International Conference Set to Discuss
OceanGate Inc. Dives on Oil Platform for
Study Describes How an Oil Slick Could I
Research Finds More than 50 Fish Species
BP Makes Gulf of Mexico Environmental Da
Gulf of Mexico Research Initiative Annou
NOAA Announces Regulations to Protect Ma
CSA Ocean Sciences Inc. Awarded Gulf of
Completion of Deep Water Pipeline Equipm
BOEM and Louisiana Coastal Marine Instit
Gas and Oil Discoveries in the Askja Pro
Major Reductions in Seafloor Marine Life
Yara Acquires German Company Specialized
Professor and Graduate Students From Nov
Tracking the Last Mile Before Oil Meets
OIL & GAS UK Discuss New Offshore Well I
New £8 Million Training Center for the O
Deepwater Horizon: Identifying Harmful E
A Quantum Change in Offshore Oil and Gas
When Whales and Oil Rigs Meet
New Tool Available to Help Track Spilled
Starts Up Na Kika Phase 3 in Deepwater G
UTEC Expands Houma Team To Benefit Gulf
Scientists Train the Next Generation on
DeepWater Buoyancy Delivers Flotation Te
State of the Gulf of Mexico” Summit to F
Florida State University: Researchers Fi
Gulf Coast Energy Resources High Bidde
Powerful MacArtney MERMAC Winch System f
Tankers Stack Up in Port of Houston in W
New Study Shows Heart Abnormalities in F
Pellerin Energy Group Sets Record In Dee
Virtual explorers' Invited to the Depths
Gas and Oil Discovery in the Valemon Are
OceanWorks International Delivers Additi
NOAA Releases Expansion Proposal for Gul
Total Discovers Oil in Deep Offshore Ivo
CSA GeoPortal Aids Rapid Oil Spill Respo
European Seafloor Survey Reveals Depth o
UGA Research Examines Fate of Methane Fo
Study Evaluates Synthetic Aperture Radar
Sonar Could Spot Oil Spills Hidden by Ar
Seafloor Experts Publish New View of Zon
Joint Finnish-Swedish Surveillance Opera
Secretary Jewell Announces Award of Firs
CSB Releases New Computer Animation of 2
Apache Completes Sale of Lucius and Heid
NOAA, Partners Predict an Average ‘Dea
Statoil Opens New Research Center – a Mi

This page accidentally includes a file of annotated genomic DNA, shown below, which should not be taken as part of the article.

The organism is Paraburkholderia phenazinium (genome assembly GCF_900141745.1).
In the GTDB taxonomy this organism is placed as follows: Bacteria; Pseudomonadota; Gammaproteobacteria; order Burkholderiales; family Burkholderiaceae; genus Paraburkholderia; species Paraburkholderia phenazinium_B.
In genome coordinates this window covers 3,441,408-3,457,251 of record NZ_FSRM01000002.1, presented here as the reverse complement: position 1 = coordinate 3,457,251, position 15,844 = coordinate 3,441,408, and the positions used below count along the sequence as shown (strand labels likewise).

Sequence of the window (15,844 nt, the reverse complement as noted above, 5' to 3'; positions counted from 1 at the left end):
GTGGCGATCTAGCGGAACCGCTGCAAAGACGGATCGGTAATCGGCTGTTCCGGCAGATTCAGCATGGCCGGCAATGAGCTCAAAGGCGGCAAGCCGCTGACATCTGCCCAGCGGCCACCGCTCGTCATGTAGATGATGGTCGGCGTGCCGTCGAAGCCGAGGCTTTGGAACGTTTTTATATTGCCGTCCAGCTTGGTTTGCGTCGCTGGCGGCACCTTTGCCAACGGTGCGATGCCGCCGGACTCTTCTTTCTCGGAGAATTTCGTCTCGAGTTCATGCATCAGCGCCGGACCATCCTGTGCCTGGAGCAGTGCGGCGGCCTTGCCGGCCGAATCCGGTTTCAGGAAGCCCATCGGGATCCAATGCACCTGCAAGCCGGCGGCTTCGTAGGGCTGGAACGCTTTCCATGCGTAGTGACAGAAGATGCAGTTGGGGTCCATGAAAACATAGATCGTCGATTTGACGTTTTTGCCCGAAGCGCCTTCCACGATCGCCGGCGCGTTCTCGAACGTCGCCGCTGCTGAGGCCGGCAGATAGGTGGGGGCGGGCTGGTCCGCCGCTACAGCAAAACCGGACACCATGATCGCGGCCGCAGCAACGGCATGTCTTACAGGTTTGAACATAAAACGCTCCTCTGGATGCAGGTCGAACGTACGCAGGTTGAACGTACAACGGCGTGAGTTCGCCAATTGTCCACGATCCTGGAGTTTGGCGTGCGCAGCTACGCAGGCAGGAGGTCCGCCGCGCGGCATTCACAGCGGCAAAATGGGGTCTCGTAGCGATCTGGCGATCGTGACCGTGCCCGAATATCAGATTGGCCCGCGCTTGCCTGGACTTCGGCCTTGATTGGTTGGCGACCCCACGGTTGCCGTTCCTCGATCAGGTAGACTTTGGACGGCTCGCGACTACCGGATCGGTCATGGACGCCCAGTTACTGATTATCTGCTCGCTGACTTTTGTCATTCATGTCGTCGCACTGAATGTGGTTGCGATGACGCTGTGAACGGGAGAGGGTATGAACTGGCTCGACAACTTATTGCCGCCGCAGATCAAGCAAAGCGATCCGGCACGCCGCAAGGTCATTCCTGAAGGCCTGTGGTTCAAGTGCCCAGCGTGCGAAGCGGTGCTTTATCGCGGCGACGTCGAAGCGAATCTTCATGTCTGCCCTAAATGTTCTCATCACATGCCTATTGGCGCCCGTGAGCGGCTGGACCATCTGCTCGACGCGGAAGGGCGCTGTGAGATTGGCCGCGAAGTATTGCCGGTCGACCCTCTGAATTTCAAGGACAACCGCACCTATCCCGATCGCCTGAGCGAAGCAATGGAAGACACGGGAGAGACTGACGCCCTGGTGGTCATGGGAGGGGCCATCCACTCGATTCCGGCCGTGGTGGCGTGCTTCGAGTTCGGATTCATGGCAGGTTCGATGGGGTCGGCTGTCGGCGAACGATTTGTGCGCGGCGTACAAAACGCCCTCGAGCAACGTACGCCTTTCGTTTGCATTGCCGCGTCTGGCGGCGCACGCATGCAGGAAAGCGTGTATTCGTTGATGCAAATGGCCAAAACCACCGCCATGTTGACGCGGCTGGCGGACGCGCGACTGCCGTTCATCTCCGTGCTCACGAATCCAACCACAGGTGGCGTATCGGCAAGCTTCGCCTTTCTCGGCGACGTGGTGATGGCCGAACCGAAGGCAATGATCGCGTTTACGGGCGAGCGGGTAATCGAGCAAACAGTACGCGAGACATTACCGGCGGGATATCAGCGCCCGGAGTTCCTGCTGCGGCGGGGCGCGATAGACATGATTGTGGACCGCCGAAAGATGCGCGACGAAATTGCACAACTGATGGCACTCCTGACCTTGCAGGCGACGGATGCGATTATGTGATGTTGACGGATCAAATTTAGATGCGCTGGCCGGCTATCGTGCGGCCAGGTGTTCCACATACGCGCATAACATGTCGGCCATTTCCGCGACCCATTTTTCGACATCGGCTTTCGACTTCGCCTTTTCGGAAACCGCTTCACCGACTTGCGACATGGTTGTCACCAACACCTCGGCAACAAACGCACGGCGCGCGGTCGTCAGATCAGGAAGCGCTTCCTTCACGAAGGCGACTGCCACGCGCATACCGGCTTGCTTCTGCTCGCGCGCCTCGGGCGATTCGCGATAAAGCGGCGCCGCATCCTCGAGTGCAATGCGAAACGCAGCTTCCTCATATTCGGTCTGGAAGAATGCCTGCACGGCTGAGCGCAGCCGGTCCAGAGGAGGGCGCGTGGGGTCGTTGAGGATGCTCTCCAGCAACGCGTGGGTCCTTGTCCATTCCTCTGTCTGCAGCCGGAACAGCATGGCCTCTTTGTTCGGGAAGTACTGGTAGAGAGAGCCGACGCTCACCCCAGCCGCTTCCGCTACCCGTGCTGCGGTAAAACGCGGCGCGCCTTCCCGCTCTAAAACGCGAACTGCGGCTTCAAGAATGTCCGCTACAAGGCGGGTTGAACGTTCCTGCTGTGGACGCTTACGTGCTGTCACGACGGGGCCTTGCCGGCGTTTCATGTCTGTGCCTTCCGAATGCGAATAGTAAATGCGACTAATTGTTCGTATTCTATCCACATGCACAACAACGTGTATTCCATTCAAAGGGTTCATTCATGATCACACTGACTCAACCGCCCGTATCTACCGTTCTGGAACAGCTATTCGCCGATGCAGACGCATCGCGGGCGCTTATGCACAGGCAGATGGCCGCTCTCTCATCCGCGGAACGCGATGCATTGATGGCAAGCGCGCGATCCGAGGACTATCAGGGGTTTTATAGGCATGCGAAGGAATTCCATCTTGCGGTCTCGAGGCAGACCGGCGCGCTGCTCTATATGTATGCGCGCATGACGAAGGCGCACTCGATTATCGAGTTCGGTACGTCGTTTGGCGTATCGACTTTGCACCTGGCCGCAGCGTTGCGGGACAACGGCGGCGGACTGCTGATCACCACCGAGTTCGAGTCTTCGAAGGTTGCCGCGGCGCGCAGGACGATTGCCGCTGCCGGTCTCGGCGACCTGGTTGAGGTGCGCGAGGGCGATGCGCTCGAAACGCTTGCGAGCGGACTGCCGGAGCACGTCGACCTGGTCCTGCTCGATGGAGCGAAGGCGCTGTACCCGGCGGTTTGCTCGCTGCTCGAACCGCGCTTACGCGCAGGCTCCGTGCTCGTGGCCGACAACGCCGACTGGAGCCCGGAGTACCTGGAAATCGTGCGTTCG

CAMAC Energy Discovers Multiple Oil and
BW Offshore has signed contract with Pre
Woods Hole Group Awarded Multi Year Oper
Study at Deepwater Horizon Spill Site Fi
OSIL Multi-Corers in CSA Ocean Sciences
Shell announces first oil from Cardamom
Teledyne Oil & Gas Announces Record Cont
New Map Exposes Previously Unseen Detail
Harvey Gulf Continues Strategic Growth w
Subsea Pipeline Pressure Isolation Prote
BMT Appoints New Sales Manager for Offsh
MTN Builds Houston Team to Expand on 20
Pulse Motion and Strain Monitoring Syste
Highly Distributed Oil & Gas Workforces
Guildford and Aberdeen Based Kongsberg O
DNV GL Win Multi Service Contract from M
Ocean Installer’s Normand Vision Ready f
February - Feature Story - Teledyne Oil
A Mile Deep, Ocean Fish Facing Health Im
LATC Marine Brings Next Generation Damen
Brazilian Offshore Oil Field Takes Nexan
Neptune Awarded 5-Year Offshore Diving C
Join a Plastic Pollution Research Voyage
Seafloor Sensors Record Possible Eruptio
NOAA Announces New Deepwater Horizon Oil
NOAA Announces Long-Term Gulf of Mexico
Emerging Markets Communications Showcase
The Harte Research Institute Honors Hero
New Tools Aiding Storm Prediction, Incre
Bob The Drifter Inspires Singapore Class
NOAA, Partners Predict an Average ‘Dead
Elastec Launches New Offshore Oil Spill
OceanWorks International Receives 2nd Se
ION Launches MexicoSPAN in Mexico’s Offs
Millions from BP Settlement to Benefit T
ASV Completes 10 Days of Passive Acousti
ASV Completes 10 Days of Passive Acousti
BOEM to Offer Almost 22 Million Acres in
3D at Depth Transforms Upstream Oil and
Tampnet to Acquire Telecom Infrastructur
The American Sea: A Natural History of t
Study Offers New Insights on Hurricane I